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the midnight oil officiating marriages the minute they become legal. meantime, our msnbc family is making news of its own, thomas roberts, married to his husband patrick, accepted an invitation to co-host the miss universe pageant in moscow. taking heat given the strict anti-gay laws in so chi this winter. thomas provides a simple defense, courage is contagious he says. indeed it is. let's spin. i fully support thomas' decision, what russia is trying to do is obliterate gayness and erase gayness. what civil disobedience does, has showing up in places where you are not wanted but doing that with great and dignity that highlights your moral right to be there, your moral right to exist. i look at what thomas is doing, a bit of upper class civil
disowe bbedienc disobedience. it will be -- in the face of all of these people homephobic. let's not just issue on russia and new jersey, because in much of america, things are not going well. we have 29 states that have constitutional amendments prohibiting marriage equality and abby, i don't know when that is going to change any time soon. >> it's going to have to change. one of the best things that thomas roberts wrote about hosting miss universe was courage is contagious. and i think that says it all. it's all about the power of the voice of the american people. and we've seen how quickly this has transitioned over the past ten years. it was less than ten years when the first state granted a license to marry in massachusetts. obviously we have a long way to go. as tour'e just reported in new jersey, chris christie has been
overrule the where they will not be allowed to marry on monday. i would argue for a party that was originally founded on individual liberty and equality, should be leading on gay marriage. i feel there's a strong conservative argument that can be made. there's nothing conservative about denying someone the right to marry the person they love. i think it's a real shame the party has not gotten behind that. in time they are going to have to. not because they have to do it to stay alive but because it's the right thing to do. >> you mentioned ten years. you can go back further, in 1965 we had a recognized privacy right to use contraception and in '73, privacy right to abortion, 2003, the first time that you actually had the supreme court recognize a privacy right to have sex in a gay content, to have gay sex, because prior to that, it was still legal to criminalize that activity. this is a -- >> still trying to -- sodomy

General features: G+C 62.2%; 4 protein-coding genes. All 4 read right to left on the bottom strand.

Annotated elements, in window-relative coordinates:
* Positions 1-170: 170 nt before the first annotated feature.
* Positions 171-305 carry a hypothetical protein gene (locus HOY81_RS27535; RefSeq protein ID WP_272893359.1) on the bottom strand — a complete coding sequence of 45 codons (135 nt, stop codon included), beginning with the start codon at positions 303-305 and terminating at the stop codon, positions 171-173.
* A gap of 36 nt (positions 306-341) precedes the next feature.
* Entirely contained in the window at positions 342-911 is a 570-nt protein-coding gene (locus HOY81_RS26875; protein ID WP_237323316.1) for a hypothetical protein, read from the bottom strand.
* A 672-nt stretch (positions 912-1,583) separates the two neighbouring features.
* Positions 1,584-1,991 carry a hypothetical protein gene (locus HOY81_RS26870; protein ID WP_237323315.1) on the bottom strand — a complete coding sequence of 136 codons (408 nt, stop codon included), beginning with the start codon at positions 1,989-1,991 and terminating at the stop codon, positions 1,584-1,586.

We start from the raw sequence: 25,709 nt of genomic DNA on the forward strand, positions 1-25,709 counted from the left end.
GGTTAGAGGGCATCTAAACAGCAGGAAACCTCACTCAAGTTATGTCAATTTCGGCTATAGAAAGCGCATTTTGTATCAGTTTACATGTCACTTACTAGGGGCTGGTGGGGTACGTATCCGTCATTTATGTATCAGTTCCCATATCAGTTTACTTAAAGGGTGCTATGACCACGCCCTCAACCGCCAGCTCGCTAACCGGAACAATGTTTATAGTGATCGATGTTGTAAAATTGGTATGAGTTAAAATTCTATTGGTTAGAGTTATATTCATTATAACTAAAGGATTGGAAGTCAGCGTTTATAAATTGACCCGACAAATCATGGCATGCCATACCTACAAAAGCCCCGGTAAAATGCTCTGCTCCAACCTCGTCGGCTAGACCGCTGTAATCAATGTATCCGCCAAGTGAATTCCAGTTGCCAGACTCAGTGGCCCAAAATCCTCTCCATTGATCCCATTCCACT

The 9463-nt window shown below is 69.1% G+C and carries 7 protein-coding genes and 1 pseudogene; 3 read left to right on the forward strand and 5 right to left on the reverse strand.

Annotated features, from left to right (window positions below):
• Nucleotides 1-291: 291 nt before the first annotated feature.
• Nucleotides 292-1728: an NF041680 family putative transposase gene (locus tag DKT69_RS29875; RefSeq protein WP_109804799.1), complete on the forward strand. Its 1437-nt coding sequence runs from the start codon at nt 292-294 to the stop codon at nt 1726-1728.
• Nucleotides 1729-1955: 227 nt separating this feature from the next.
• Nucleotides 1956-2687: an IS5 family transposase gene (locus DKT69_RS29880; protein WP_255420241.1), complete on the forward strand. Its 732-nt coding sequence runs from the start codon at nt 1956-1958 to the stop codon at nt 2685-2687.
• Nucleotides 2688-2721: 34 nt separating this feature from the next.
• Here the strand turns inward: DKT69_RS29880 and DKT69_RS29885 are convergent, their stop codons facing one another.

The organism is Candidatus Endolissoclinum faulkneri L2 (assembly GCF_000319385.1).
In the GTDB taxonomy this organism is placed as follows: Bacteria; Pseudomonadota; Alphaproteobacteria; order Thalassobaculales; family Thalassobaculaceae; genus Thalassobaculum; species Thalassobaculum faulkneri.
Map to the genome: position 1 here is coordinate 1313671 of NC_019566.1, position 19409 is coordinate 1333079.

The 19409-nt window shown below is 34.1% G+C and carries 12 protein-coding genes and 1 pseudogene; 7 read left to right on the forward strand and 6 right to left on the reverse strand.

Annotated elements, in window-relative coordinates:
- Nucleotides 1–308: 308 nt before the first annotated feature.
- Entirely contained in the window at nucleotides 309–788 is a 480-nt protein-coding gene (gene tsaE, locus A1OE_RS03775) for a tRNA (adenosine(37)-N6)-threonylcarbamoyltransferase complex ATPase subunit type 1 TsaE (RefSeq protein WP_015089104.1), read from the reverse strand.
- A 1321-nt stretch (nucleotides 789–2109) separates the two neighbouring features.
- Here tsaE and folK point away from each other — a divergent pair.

laws on the book. >> some republicans still want to do it and the supreme court as spoken crisply this is a private right. it was a state's right and saying that states have the right to define marriage as they see fit. that makes it a step forward and to tour'e's point, it's something that only a minority of states want to recognize right now. but i don't think as a matter of history and what we know about the way justice equality and the law works, i don't think we will stay in this gray zone because i don't think it's tenable to say these steps are privacy rights. for example, gay people have the right to be together and to have sex, right and to spend time together, but they don't have the right as a privacy matter and federal constitution to actually build a marriage together, the high order thing we talked about? >> in terms of republican evolving on this.
for many people it's an issue of religious belief and they can understand and separate that with politicians who -- >> but i have to say that's an important point but it's not -- religious belief tells them to go to church on sunday. but i have the right under the federal constitution not to go to church on sunday. >> right. >> and i think what abby is pointing to, remember after the 2012 election when the republicans were trying to figure out how could they be a national majority party again and they came out with the autopsy report, they need to reach out more to gay americans and soften their stance on social issues and thus far they failed miserably as being able to make that turn. even as they recognize that most of the country is moving away from their position, they are unable to make the turn on this issue just as they are unable to make the turn on things like immigration and every issue across the board. coming back to new jersey and chris christie, you can see here